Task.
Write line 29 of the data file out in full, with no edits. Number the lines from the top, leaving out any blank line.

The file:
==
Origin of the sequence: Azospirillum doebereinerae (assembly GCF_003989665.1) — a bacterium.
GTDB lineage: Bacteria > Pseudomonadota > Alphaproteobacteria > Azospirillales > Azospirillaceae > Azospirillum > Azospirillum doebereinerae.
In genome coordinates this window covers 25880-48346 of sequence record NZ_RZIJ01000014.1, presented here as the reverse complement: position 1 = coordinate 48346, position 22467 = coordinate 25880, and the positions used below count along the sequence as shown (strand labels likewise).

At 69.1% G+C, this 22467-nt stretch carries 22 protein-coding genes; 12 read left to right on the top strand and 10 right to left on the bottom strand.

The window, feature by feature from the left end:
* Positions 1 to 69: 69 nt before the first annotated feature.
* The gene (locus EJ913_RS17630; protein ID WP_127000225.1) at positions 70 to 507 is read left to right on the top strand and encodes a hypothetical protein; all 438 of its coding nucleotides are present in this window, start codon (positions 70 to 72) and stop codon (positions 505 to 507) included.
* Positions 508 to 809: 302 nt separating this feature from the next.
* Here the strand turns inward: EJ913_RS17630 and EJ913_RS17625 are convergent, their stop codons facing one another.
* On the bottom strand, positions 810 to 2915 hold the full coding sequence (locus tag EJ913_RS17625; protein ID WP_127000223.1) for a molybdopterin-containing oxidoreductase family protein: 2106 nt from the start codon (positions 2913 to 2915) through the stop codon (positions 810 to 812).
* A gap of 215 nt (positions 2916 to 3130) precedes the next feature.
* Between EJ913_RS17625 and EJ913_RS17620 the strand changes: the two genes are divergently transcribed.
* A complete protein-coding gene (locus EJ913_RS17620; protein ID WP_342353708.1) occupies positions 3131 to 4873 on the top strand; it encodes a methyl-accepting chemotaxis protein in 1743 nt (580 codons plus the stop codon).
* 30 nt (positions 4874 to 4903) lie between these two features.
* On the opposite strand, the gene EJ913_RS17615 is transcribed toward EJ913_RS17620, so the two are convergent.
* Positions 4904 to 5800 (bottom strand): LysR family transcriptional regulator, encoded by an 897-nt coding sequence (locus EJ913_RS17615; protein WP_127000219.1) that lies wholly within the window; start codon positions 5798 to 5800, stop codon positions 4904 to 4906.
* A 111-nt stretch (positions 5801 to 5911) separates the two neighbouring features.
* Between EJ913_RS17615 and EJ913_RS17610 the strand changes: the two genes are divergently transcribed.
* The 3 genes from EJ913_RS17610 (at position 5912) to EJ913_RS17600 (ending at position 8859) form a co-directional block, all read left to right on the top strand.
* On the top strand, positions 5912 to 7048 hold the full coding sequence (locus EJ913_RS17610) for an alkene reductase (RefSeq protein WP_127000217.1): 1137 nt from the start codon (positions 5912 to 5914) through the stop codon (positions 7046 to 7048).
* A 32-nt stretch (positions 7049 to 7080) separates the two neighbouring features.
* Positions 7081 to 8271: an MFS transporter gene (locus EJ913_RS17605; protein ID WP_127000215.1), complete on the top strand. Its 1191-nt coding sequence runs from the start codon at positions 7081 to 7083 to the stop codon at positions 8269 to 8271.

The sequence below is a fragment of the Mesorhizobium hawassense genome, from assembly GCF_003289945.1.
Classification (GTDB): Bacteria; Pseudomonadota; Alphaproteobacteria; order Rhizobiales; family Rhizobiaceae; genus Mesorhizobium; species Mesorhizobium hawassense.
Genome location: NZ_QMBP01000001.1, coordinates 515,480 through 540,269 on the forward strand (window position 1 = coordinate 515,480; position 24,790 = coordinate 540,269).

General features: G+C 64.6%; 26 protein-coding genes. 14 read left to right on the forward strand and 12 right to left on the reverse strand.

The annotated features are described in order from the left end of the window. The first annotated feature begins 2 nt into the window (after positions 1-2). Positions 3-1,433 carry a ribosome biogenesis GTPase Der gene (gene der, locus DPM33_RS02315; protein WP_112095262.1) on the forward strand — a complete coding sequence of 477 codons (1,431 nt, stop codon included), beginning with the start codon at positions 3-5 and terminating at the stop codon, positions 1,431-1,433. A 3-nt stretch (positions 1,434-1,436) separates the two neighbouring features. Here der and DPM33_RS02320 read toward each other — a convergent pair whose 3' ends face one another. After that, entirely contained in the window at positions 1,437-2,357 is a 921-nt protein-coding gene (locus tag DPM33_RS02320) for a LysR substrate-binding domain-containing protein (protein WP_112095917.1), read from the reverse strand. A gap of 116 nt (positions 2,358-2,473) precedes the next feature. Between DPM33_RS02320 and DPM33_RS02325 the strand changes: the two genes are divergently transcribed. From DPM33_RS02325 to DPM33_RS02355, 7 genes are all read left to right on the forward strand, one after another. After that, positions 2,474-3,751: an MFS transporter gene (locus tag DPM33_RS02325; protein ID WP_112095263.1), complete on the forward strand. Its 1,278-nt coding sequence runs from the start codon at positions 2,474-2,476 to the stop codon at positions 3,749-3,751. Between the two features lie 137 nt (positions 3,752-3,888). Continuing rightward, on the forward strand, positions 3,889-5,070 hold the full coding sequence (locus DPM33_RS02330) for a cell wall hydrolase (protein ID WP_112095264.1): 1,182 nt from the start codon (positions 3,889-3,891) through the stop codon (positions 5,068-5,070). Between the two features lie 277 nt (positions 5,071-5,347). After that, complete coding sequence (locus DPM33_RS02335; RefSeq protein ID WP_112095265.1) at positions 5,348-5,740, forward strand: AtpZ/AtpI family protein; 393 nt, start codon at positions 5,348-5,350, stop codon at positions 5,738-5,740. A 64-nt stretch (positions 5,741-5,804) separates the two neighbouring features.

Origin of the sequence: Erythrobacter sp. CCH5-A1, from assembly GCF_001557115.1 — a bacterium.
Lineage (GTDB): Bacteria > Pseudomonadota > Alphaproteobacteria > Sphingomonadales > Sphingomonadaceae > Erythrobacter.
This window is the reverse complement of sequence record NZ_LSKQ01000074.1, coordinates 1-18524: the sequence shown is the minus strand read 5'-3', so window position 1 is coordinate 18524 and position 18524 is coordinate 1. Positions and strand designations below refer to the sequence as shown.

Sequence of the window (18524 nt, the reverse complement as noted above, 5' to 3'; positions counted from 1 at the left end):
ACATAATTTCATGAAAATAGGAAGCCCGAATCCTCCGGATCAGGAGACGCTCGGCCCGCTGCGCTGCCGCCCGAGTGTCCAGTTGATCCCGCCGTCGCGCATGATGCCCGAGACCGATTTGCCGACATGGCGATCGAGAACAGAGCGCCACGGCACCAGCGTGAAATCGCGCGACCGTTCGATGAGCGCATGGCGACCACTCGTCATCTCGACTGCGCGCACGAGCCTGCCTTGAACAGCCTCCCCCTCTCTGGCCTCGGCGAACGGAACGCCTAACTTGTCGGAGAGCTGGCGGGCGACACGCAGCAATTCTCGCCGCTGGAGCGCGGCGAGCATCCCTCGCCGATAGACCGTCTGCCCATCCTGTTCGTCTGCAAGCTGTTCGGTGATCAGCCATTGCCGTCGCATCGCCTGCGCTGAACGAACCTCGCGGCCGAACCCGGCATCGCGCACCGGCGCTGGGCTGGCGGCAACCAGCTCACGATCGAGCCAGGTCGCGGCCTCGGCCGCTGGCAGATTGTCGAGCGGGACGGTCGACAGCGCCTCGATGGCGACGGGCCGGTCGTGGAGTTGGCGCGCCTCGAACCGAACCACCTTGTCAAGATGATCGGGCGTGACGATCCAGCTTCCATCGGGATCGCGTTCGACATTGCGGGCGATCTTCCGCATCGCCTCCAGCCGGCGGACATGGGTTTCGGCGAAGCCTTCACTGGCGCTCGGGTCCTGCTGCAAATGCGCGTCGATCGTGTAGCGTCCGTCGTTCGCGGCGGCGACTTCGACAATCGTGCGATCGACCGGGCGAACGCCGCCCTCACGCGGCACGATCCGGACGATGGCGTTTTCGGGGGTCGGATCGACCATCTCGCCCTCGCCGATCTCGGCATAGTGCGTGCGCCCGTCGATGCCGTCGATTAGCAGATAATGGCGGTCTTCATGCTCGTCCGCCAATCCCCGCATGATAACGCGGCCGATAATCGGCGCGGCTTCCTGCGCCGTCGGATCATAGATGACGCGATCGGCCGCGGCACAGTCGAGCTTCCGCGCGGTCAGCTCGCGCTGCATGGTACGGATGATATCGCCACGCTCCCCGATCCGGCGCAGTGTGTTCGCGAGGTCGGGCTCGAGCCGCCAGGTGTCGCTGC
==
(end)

Lineage (GTDB): Bacteria > Pseudomonadota > Alphaproteobacteria > Sphingomonadales > Sphingomonadaceae > Erythrobacter.